Top Ten Ways to Maximize the
Sale Value of Your Business
by Scott Roberts

Most experts agree, the three most important life - impacting decisions a business owner will ever make are: whether, where and how to direct their education; whether and when to have children; and how and when to sell their business.

The first two are typically personal decisions, made early in life. The third, selling the business, is typically put off until an owner has already built a successful company and is contemplating retirement. That can be a big mistake.

Indeed, the best time to begin thinking about how and when to sell your business is at its inception. Still, it's never too late to get started.

Wherever you may be in the life cycle of your business, there are some specific things you can do right now to help maximize the actual sales value of your company down the road - however long that road may be.

  1. Commit your goals and personal exit strategy to writing.
    Why did you get into business, and why do you want out? If money were no object, what would you do with your time? To whom would you sell your business (Third party? Family? Key management?). These are among the critical questions that will guide the entire sale process. Answering them - and more important, committing them to writing - will help guide a stable, predictable sales process based on your goal set that is easily communicated to your professional team. That, in turn, will help avoid mid-course changes that can be expensive to manage.

  2. Analyze your personal net worth.
    Once you truly understand your personal goals, calculate your overall asset allocation, including a rough valuation of your business. This step - understanding how your business impacts what you have and what you want - will be the most important factor in determining when to sell, which, in turn, impacts risk factors, personal income needs and other elements related to sales value.

  3. Time your business cycle with your exit strategy.
    Anticipate your company's Earnings Before Interest, Taxes, Depreciation and Amortization (EBITDA) cycles, gross profit, fixed overhead, etc. Managing your capacity, having disciplined spending, and having a targeted EBITDA level will help give you a clear path to your exit event.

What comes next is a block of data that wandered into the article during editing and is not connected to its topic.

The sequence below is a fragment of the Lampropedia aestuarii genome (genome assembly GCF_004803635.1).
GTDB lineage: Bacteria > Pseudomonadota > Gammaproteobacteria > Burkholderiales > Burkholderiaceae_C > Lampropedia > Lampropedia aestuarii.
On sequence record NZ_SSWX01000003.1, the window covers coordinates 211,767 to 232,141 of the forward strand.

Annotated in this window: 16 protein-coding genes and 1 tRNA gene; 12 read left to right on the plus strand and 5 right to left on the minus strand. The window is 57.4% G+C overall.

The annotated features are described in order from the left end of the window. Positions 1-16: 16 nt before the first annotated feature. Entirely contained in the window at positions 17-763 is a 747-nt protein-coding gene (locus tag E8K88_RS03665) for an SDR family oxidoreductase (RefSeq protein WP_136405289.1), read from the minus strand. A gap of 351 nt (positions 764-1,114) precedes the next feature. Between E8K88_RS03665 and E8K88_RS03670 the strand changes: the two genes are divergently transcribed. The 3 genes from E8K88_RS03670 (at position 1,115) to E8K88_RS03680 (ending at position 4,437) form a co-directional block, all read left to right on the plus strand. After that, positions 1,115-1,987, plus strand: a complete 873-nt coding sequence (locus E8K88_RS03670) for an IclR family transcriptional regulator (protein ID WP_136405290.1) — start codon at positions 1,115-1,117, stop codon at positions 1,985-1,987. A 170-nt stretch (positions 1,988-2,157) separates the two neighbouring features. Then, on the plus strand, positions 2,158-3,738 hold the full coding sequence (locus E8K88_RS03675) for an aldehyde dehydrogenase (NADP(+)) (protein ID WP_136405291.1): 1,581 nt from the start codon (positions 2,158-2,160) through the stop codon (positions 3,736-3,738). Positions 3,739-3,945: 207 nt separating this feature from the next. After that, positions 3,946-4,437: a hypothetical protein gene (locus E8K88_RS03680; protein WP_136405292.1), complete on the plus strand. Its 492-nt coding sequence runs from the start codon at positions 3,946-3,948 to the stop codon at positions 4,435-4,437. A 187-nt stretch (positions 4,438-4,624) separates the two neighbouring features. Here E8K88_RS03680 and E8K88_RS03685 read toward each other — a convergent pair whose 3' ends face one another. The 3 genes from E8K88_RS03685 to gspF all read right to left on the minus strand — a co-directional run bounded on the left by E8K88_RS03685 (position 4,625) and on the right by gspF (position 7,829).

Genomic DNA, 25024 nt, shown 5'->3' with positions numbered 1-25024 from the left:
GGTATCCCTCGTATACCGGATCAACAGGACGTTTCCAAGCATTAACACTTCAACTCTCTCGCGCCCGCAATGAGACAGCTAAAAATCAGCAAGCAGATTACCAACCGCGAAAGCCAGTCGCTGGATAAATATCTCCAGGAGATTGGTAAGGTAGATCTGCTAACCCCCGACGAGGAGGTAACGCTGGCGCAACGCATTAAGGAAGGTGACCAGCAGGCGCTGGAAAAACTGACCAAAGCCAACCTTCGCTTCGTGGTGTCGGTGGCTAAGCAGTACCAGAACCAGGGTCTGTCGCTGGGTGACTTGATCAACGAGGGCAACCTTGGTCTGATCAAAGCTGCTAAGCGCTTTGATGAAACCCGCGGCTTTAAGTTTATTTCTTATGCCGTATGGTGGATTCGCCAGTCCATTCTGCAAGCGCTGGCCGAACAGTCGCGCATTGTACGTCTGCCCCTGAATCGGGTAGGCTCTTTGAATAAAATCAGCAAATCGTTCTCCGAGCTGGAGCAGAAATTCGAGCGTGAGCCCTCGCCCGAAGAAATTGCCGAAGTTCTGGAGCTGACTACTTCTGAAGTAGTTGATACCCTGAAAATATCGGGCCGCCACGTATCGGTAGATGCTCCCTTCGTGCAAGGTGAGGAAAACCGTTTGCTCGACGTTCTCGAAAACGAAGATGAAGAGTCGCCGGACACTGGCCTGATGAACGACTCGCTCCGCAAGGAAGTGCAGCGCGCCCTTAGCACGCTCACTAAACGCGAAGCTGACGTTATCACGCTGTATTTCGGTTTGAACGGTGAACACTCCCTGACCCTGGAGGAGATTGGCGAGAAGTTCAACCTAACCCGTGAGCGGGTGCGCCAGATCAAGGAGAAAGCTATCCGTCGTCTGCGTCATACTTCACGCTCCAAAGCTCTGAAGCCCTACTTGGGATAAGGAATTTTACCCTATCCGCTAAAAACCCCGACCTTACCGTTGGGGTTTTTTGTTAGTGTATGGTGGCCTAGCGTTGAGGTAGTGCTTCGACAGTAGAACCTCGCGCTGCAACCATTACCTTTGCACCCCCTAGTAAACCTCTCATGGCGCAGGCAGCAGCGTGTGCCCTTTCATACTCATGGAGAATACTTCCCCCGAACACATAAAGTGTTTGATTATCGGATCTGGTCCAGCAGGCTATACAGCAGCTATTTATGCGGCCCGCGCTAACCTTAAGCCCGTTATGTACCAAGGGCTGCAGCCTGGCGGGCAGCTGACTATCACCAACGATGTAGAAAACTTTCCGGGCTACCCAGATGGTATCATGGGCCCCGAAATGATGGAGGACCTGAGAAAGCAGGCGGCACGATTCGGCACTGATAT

4. Align your entity structure with your exit strategy.
    Every business owner is aware of the impact of taxes on their business. Few realize that the best time to mitigate the tax impact on a sale is years before it occurs - and the longer the better. The challenge will be to separate operations from appreciating assets, such as real estate, intellectual property and investments. Other factors, such as corporate structure (S-corp, C-corp, LLC, etc.) will also be important decisions that will impact your "net cash" from your exit event.

  5. Seek scalability.
    Highest values derive from companies with a diversified customer base, a repeatable income stream and multiple products that can be further developed. The greater the capacity of your business, the higher the value it holds for potential buyers.

  6. Increase strategic value.
    If there are significant barriers to entry in your business, so much the better. Take advantage of patent protection, if applicable. Geographic diversification helps shield potential buyers from local economic downturns or other hurdles. Long term contracts with customers also reduce risk, and therefore represent sales value.

  7. Prepare the business to succeed without you at the helm.
    A company without standardized processes and procedures, or without a strong management team in place, will have a tougher time succeeding after you're out of the picture. As valuable as you've been to your company, helping it run without you (unless you plan to stick around in some capacity) will actually increase its value.

  8. Time for upward financial trends.
    Not surprisingly, upward sales and margin trends are key factors in company valuation (2000 was not the best year for many owners to consider selling. This year, however, appears to be a very good time). Be sure your company's hard assets (machinery, vehicles, etc.) are in good shape. Whatever a buyer has to repair or replace will detract from your company's sale value.

  9. Practice good "housekeeping."
    It may go without saying, but do your best to avoid or quickly dispense with litigation. Less obvious may be the value of having strong employment contracts, non-competes and job descriptions. Quality control mechanisms and "clean" and consistent financial reports are also extremely important to potential buyers.

Of course, there are literally scores of pieces in the intricate jigsaw puzzle that must be carefully assembled to reveal your own personal vision of success. More often than you might think, the highest possible dollar value for the company is just one piece - not the full picture.

So, perhaps the 10th, and most important thing you can do right now to help you get started on that puzzle is to seek independent, confidential counsel; a trusted, experienced advisor who knows all the pieces, from brokerage and legal to M&A, CPA and financial planning.

Those who begin trying to assemble the puzzle with any single piece - or worse, on their own, without the benefit of detached perspective - may find their vision for a successful sale looking more like a Dali nightmare than a Michelangelo masterpiece.


Scott Roberts, CPA is Managing Partner of Mergers & Acquisitions for The Parrott Partnership, a Portland, OR-based, full-service business consulting and CPA firm specializing in independent, confidential exit strategy planning for owners and executives of middle-market Northwest companies. Contact him at (503) 684-0100, or visit: www.parrottpartnership.com for additional information.

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